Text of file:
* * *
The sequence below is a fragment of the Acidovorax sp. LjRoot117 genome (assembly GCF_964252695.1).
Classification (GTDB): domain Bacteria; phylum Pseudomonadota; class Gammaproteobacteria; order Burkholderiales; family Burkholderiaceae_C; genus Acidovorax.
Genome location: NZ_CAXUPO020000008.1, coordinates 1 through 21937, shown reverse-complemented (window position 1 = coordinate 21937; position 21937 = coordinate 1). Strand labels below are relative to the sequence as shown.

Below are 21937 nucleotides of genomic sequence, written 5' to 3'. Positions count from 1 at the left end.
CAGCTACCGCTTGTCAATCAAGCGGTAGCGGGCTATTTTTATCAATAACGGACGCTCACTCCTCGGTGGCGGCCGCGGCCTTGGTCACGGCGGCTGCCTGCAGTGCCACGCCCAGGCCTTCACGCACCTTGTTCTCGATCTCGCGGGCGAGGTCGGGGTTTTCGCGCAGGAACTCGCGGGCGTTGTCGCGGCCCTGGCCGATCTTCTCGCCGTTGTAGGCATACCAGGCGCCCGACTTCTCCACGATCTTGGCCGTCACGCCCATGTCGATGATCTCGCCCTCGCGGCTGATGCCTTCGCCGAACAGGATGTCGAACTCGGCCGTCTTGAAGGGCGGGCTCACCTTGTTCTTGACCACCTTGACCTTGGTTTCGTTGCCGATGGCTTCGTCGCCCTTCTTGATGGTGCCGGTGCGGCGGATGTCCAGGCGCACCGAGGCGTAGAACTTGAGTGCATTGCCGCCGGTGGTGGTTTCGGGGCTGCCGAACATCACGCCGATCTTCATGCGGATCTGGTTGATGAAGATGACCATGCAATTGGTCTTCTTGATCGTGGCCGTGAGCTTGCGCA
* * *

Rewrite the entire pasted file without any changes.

The sequence below is a fragment of the Acidovorax sp. LjRoot117 genome (assembly GCF_964252695.1).
Classification (GTDB): domain Bacteria; phylum Pseudomonadota; class Gammaproteobacteria; order Burkholderiales; family Burkholderiaceae_C; genus Acidovorax.
Genome location: NZ_CAXUPO020000008.1, coordinates 1 through 21937, shown reverse-complemented (window position 1 = coordinate 21937; position 21937 = coordinate 1). Strand labels below are relative to the sequence as shown.

Below are 21937 nucleotides of genomic sequence, written 5' to 3'. Positions count from 1 at the left end.
CAGCTACCGCTTGTCAATCAAGCGGTAGCGGGCTATTTTTATCAATAACGGACGCTCACTCCTCGGTGGCGGCCGCGGCCTTGGTCACGGCGGCTGCCTGCAGTGCCACGCCCAGGCCTTCACGCACCTTGTTCTCGATCTCGCGGGCGAGGTCGGGGTTTTCGCGCAGGAACTCGCGGGCGTTGTCGCGGCCCTGGCCGATCTTCTCGCCGTTGTAGGCATACCAGGCGCCCGACTTCTCCACGATCTTGGCCGTCACGCCCATGTCGATGATCTCGCCCTCGCGGCTGATGCCTTCGCCGAACAGGATGTCGAACTCGGCCGTCTTGAAGGGCGGGCTCACCTTGTTCTTGACCACCTTGACCTTGGTTTCGTTGCCGATGGCTTCGTCGCCCTTCTTGATGGTGCCGGTGCGGCGGATGTCCAGGCGCACCGAGGCGTAGAACTTGAGTGCATTGCCGCCGGTGGTGGTTTCGGGGCTGCCGAACATCACGCCGATCTTCATGCGGATCTGGTTGATGAAGATGACCATGCAATTGGTCTTCTTGATCGTGGCCGTGAGCTTGCGCA